I remember my grandparents dehydrating apples when I was younger. They were always a treat and I’d never tried making my own, so we added a dehydrator to our wedding registry (thanks Susan!). Nothing fancy. It did the job for fruit and veggie crisps, which is all I wanted to make. Then I tried an Excalibur dehydrator.
It was only after some hands-on time with an Excalibur Dehydrator during a PlantLab workshop, that we realized what we were missing out on. The one we had at home just wasn’t going to cut it for fruit leather and nut cheeses.
When we got an Excalibur of our own, I was suddenly intimidated. It’s bigger than the our old one, with more of an industrial look. I just assumed it was complicated to figure out, so I put off using it until I’d have the time to really learn it. Retrospect, total nonsense.
Simple & Easy to use
I finally screwed the handles onto the door, removed all the tape holding things in place, and made a fruit leather. It literally took only a few minutes to prep. Trust me, I felt silly. But at least now the floodgates were open. I made more fruit leather, dehydrated fruits, and finally the whole reason I’d been wanting an Excalibur in the first place, nut cheese! I seriously love this thing! If you’re curious about that process, the videos are still in our Instagram story highlights.
What to make?
Most fruit recipes are pretty straightforward, so let’s focus on the cheese. That’s what people think is complicated, and truthfully, some of them might be. I’ve only tried two recipes so far, but I’ve made one of them several times already. Neither was difficult at all.
Just because it wasn’t difficult, doesn’t mean it was quick. The actual recipe doesn’t take long to prep. It’s the dehydrating that builds patience. Our first go at vegan cheese was the cashew brie from This Cheese is Nuts! by Julie Piatt. It’s relatively inexpensive and a must-have book if you’re embarking on the homemade dehydrator vegan cheese experience.
After your prep is done (probably about 20 minutes), it’s ready for a 24-hour dehydrator cycle. A crust starts to form on the top, but the bulk of the cheese is still too soft to remove from the mold. So it’s into the fridge for another 24 hours to set. At that point, the original recipe calls for you to remove the cheese from the mold and serve. It tastes good, but I find it too soft. So now when I make the recipe, I put it back into the dehydrator for, you guessed it, another 24 hours! This is when it really starts to look good. Exposed to the dry air, a nice crust starts to form on all sides of the cheese. During the second dehydration cycle, you can run it as long or as short as you want. It’ll depend on how soft or firm you want the cheese.
Are you doing the math? I’ll make it easy for you. 24 hours in the dehydrator + 24 hours in the fridge. Then it’s up to you how much longer you want to dehydrate. I invest a solid 72 hours into this cashew brie, which is why it’s nice to make two at a time.
Recommendations & Final Thoughts
It’s a bit of stretch to compare the Excalibur to our previous dehydrator. Yeah, they’re both dehydrators. Honda and Ferrari are both cars, but we’re not about to compare them to each other. Difference here being that an Excalibur dehydrator isn’t a dream. They’re totally affordable and less expensive than I expected.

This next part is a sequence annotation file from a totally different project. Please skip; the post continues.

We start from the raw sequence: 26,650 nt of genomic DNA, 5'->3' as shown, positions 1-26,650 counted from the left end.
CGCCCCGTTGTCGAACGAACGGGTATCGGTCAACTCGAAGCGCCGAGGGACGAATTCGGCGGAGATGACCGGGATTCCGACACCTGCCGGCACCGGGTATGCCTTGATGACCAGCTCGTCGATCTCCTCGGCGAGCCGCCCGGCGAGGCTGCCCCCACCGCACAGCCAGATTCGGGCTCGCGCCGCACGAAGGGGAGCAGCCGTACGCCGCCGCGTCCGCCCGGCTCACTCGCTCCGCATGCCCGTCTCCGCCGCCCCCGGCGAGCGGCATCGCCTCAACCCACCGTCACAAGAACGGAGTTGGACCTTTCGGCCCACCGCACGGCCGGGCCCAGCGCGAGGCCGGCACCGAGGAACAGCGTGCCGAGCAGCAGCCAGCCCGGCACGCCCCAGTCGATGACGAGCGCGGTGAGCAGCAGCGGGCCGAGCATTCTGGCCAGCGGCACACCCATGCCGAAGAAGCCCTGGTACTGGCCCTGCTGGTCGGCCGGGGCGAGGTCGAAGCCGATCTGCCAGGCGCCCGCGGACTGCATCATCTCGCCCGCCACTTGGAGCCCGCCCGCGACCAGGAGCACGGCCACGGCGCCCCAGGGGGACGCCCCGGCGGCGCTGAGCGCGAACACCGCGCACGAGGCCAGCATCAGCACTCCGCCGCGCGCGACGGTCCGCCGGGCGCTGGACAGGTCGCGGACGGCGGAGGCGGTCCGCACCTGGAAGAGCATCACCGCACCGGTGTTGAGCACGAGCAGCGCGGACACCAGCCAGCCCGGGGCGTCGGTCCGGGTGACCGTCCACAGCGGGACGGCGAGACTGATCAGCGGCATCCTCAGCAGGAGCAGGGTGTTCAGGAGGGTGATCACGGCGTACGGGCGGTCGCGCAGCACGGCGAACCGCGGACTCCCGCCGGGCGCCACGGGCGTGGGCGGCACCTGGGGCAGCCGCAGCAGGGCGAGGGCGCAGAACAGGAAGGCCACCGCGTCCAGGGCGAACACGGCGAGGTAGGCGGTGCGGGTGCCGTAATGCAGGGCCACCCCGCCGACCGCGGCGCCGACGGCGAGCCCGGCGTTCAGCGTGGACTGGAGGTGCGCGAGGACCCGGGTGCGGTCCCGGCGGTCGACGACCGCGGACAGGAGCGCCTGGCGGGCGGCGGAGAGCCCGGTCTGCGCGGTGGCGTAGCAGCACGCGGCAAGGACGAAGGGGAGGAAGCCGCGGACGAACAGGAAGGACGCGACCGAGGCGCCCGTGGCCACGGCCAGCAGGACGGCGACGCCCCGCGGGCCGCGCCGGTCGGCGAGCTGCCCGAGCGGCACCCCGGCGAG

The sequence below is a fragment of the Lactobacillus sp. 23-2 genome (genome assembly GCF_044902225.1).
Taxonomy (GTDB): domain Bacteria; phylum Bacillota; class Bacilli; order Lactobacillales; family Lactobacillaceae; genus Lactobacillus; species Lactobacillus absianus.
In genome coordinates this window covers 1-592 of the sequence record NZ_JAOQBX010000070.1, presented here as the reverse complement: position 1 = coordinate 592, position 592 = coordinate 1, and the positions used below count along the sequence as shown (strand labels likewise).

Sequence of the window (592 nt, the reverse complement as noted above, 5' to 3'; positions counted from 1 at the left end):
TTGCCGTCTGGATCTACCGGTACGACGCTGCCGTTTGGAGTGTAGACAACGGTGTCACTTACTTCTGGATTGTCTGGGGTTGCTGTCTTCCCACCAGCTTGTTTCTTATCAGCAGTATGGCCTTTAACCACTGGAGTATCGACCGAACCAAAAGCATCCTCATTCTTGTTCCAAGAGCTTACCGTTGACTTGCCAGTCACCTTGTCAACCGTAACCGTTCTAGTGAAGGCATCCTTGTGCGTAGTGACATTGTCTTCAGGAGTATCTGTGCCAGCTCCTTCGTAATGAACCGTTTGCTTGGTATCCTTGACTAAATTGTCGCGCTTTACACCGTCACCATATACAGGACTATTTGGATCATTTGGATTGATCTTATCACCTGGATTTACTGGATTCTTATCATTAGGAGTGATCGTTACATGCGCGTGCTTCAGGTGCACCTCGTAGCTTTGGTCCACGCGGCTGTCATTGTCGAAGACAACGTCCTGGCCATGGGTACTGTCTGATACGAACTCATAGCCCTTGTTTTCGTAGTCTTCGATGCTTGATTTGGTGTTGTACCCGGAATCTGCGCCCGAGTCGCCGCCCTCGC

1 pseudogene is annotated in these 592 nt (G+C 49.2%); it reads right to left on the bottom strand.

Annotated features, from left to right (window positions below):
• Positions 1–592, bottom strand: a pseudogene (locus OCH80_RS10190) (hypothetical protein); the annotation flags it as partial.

The first time I saw one, I assumed it would be expensive, but they can be had brand new four about $200 for the 5-tray like ours. There’s also a 9-tray, so if you’re feeding an army, at least you have options.
When it comes time to decide exactly which one you want, here’s what you shouldn’t skimp on:
- Timer — Some models don’t have built-in timers, which means the dehydrator is either on or off. That’s inconvenient. A built-in timer will automatically shut off the machine when the cycle is done.
- ParaFlexx Drying Sheets — The dehydrator comes with 5 trays with mesh sheets. They’re fine for dehydrating fruit and veggies, but to make fruit leather you’ll need some drying sheets.
Recipe: Cashew Brie in the Excalibur dehydrator
Adapted from This Cheese is Nuts! by Julie Piatt — Highly recommended!
- 2 cups raw cashews, soaked overnight
- 1/4 cup coconut oil, plus more for greasing
- 3/4 cup aquafaba (liquid from canned chickpeas)
- 1/2 teaspoon salt
- In your blender, blend cashews, coconut oil, aquafaba, and salt until smooth.
- Grease a small 4-inch baking mold, ideally with removable sides and bottom.
- Pour the blender mixture into your mold.
- Tap it gently on the counter to remove any air bubbles and smooth the top with a spatula if necessary.
- Place your cheese mold on the center tray of your Excalibur dehydrator. Remove the unused trays.
- Set your Excalibur Dehydrator to 90 degrees F and the timer for 24 hours.
- When done, move the cheese to the fridge for 24 hours.
- With a knife or spatula, separate the cheese from the edges of the mold.
- Gently remove the cheese from the mold. Smooth the edges.
- At this point, you can eat it as is, or continue below.
- Set your Excalibur Dehydrator to 90 degrees F and the timer for 24 hours (or less if you prefer softer).
- Place your cheese on the center tray. If it’s firm enough, directly on the mesh. If it’s too soft, on a ParaFlexx Drying Sheet.
- When done, remove and enjoy with your accompaniments!
We always love seeing your pictures on instagram. Tag us if you pick up an Excalibur and try your hand at vegan cheese.
A big thank you to Excalibur for offering us their 5-tray dehydrator in exchange for a review. We enjoyed our previous one, but it’s no match for the quality and capability on this machine. We’re happy to share our thoughts with you! As always, they are honest and they are our own.